The steering is also, somewhat amazingly, even rubberier, and vaguer than the last MINI EV that I drove. You as the reader of this review have about as much of an idea of what the MINI EV Cabrio’s front wheels were doing as I did while driving it. The steering wheel in this car also has a weird and terrifying habit of darting and flicking back and forth in my hands at any speed over 40 kilometers per hour or so. Let me tell you, that is not a pleasant experience.


The soft top results in NVH that is cartoonishly bad. You no longer have the talking inside of a tin can feeling of the original MINI EV, but wind noise, tire noise and motor whine are essentially omnipresent at every speed. Don’t even get me started on what it's like to be passed by a large truck in this thing. The whole vehicle sways back and forth and the sound is deafening. It feels like the truck is riding shotgun with you.

Unlike similarly priced vehicles like the BYD Seagull. This thing has very little in the way of safety equipment, apart from an airbag for the driver and one for the passenger. It also doesn't have any kind of cruise control, let alone driver assistance system. It does have a speed limiter of sorts. InEco mode, the MINI EVs top speed is a mighty 81 km/h. If you switch it into sport or normal mode, and you’ve got the guts, you can see 105 105 km/h on the digital dashboard. that’s great, except this car is supposed to be electronically limited to 100 km/h.

It’s only then that the magic of this pint-sized cabrio starts to become apparent. In the right weather conditions, with the right music, and with the right views, it’s absolutely delightful. It doesn’t hurt that you are everyone’s friend when you’re driving this car. It’s a magnet for positive attention. Looking to pick up a potential partner? Leave your Ferrari at home, and drive the Mini EV Cabrio.

Unfortunately, the use case is pretty limited, even more so than your average drop top. When the weather is less than perfect, the Cabrio once again starts to lose its charm. The AC and heating are weak, so if the weather is slightly hot or slightly cold, you’re out of luck. I had about a 45-minute drive back to our office when I picked this thing up, and in order to preserve the range, I drove it back to the office with the top up and windows closed. I had the AC on full blast, but I was still soaked in sweat by the time I arrived at our offices. That was in beautiful, mild weather.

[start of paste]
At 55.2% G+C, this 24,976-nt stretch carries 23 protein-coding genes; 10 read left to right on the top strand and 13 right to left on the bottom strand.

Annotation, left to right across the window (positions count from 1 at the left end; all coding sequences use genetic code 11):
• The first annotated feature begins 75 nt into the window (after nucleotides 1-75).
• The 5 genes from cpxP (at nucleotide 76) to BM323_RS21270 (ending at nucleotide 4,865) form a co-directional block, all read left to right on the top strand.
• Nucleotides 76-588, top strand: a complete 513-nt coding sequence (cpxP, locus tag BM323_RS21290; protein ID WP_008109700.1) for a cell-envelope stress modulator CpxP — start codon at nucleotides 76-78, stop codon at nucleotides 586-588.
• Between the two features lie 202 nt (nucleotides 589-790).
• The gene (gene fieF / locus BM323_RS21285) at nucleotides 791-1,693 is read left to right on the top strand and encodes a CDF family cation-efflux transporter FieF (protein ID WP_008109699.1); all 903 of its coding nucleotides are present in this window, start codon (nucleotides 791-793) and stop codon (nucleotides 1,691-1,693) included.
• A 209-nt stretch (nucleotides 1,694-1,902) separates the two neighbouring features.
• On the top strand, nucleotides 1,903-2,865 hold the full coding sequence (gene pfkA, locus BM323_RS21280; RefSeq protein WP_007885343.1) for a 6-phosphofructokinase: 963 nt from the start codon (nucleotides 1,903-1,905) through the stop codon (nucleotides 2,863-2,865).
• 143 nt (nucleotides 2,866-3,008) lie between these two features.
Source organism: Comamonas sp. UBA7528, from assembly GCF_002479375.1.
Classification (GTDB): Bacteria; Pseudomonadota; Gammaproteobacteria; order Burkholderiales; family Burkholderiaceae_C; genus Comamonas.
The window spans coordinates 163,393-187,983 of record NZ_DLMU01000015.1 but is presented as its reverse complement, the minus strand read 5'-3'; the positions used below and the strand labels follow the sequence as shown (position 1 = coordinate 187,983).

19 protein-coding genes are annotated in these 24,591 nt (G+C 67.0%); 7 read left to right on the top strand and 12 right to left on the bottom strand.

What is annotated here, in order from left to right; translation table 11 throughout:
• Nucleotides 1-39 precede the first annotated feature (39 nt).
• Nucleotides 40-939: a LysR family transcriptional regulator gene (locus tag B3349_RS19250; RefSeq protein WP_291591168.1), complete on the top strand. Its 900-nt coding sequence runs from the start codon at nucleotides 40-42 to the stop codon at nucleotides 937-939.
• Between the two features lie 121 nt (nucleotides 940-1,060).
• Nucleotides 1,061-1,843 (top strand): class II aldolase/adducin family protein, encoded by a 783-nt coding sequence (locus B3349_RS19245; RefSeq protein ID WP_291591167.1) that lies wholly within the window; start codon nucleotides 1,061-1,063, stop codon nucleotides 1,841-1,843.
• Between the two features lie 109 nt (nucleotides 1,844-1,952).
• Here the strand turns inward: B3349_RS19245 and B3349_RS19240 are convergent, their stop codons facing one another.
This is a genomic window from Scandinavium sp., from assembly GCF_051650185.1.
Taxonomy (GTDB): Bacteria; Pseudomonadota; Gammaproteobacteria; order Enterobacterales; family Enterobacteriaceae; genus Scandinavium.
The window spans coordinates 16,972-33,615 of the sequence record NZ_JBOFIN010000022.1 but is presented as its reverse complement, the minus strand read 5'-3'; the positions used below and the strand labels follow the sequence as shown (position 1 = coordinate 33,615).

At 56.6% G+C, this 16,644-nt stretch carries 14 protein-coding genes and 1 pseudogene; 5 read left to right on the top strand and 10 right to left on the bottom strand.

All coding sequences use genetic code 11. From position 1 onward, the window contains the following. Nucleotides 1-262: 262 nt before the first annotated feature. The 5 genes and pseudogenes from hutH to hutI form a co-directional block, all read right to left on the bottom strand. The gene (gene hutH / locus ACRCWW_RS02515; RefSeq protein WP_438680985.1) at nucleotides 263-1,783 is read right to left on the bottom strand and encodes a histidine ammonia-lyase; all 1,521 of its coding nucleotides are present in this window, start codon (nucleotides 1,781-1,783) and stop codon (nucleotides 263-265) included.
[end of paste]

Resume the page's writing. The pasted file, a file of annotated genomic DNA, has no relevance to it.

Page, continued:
So, in order to enjoy this car to its fullest, you need to drop the top, but doing so will destroy your mileage, and since it takes 8.5 hours to fully charge, that’s a serious problem. I expect the world’s cheapest convertible comes with some compromises, but this thing, it’s just not very useable.



This is now the third time in three years that we've reviewed the MINI EV, and it's come a long way in terms of both price and style during that time. The first MINI EV we drove was a sub-5,000 USD vehicle, making it attainable for a large number of households. The Game Boy version upped the price to about 10,000 USD, but provided a variety of upgrades to range, power, and even space. This convertible is the most expensive by far, costing an eyewatering 14,000 USD. That might not be a lot for a convertible, but it’s a whole heck of a lot to ask for a MINI EV.

I know there are those who are going to be upset at me for the way that I wrote about the Cabrio in today's review. I attribute this phenomenon to the powerful charm of the MINI EV, a car so cute that criticizing it feels like bullying a puppy. But the truth is, it's just too expensive. Unlike the original MINI EV, it costs too much to be considered practical, affordable transportation for low-income families here in China. But it's also too impractical to be considered as a daily driver for a middle-class family that could afford it. As a result, I'm afraid that like most convertibles, it's just going to end up being a plaything for the rich.


Wuling Hongguang Mini EV Cabrio

Motor: Rear-mounted

Power: 30 kW, 110 Nm (40 hp/81 lb-ft)

Battery: 26.5-kWh

Range: 280 km CLTC

Top Speed: 100 km/h

Size: 3059*1521*1614

Wheelbase: 2010 mm

CDM Price (as tested): 14,000 USD